Are great writers born or made? And is there such a thing as a "true" writer?
I started thinking about these questions recently after I read a heartfelt essay in a literary magazine from a woman bemoaning the fact there were so many so-called writers around today. Just writing, she countered, simply stringing words together, doesn't necessarily make you a writer.
You only deserve the title if you truly understand the craft.
True writers had great passion, she said, a desire that shone through in their work. They loved words; they harnessed the power of language. They couldn't not write. In fact, she went so far to say that true writers (and I'm presuming she was talking about herself in this instance) actually felt pain when they were kept from writing.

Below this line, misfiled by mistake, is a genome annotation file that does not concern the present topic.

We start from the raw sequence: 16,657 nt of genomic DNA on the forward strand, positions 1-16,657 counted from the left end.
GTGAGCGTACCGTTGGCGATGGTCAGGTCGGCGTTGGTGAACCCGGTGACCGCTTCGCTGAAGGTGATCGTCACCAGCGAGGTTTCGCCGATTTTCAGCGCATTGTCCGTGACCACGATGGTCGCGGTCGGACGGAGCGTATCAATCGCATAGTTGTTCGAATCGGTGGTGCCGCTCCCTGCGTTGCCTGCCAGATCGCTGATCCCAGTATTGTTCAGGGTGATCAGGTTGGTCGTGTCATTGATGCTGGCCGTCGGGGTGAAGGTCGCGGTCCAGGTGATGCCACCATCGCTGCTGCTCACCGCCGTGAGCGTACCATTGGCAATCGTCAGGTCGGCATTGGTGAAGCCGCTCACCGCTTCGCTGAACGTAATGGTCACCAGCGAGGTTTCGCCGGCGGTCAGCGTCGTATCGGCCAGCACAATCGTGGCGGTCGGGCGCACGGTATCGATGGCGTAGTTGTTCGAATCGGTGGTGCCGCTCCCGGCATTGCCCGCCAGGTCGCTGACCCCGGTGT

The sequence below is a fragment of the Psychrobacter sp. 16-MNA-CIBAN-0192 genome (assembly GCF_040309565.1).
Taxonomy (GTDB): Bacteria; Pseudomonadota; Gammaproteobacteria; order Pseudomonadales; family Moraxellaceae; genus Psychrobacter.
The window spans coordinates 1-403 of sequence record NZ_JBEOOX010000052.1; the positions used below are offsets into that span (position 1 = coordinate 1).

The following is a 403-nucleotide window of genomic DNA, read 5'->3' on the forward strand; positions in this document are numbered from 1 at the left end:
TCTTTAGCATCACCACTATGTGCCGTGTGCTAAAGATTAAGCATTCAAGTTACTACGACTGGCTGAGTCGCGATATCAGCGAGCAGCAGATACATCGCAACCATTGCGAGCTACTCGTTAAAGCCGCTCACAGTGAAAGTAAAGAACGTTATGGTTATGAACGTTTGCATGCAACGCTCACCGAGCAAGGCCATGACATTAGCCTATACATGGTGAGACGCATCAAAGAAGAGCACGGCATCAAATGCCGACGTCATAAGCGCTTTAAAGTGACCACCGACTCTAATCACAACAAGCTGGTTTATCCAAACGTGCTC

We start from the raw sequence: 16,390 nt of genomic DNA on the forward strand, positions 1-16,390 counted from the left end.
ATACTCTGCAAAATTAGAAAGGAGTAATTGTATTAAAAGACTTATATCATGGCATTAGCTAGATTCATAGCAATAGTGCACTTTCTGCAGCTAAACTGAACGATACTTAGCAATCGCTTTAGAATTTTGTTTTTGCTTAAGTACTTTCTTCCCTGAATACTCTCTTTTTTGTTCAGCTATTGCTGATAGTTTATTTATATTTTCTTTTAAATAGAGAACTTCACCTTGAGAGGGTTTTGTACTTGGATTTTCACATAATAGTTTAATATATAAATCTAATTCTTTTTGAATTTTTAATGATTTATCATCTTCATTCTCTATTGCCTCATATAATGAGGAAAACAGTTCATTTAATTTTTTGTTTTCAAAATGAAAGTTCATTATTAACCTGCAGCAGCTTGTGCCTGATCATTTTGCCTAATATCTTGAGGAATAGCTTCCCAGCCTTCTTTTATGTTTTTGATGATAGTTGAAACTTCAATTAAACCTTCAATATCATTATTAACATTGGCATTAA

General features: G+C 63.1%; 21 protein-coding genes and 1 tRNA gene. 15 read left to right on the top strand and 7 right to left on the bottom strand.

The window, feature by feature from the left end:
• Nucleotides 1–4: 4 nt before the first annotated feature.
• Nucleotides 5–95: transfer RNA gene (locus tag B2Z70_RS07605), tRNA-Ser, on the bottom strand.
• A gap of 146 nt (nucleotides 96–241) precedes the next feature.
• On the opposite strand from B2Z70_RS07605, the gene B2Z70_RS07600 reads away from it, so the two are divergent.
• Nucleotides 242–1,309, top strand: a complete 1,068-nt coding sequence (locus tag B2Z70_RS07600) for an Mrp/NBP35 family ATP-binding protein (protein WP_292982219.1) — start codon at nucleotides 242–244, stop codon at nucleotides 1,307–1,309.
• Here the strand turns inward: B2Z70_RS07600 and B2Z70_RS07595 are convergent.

I wasn't so sure about that last bit, but the rest of her words gave me pause.
I wonder about the inherent skills needed to become a writer. Do you have to be born with them, or can your desire to succeed overcome any obstacles you might encounter? And at what point can you bestow the title of "writer" upon yourself?
I once worked with a reporter who went through such agony every time he put together a story, I wondered why in the world he did it. Writing was truly work - physically and mentally. He'd squirm and sweat, mutter and swear. Ironically, he was a great reporter and an excellent interviewer. But when it came time to putting those words together and telling a story, he just didn't have that rhythm, that understanding, that lyrical cadence inside to make his stories sing.
He tried, but his end results didn't deliver. The words were there, but not the writing.
But he was a writer, was he not? He had the passion and drive - did his end results matter? Does a lack of skill negate the title? Is writer a title we should have to earn?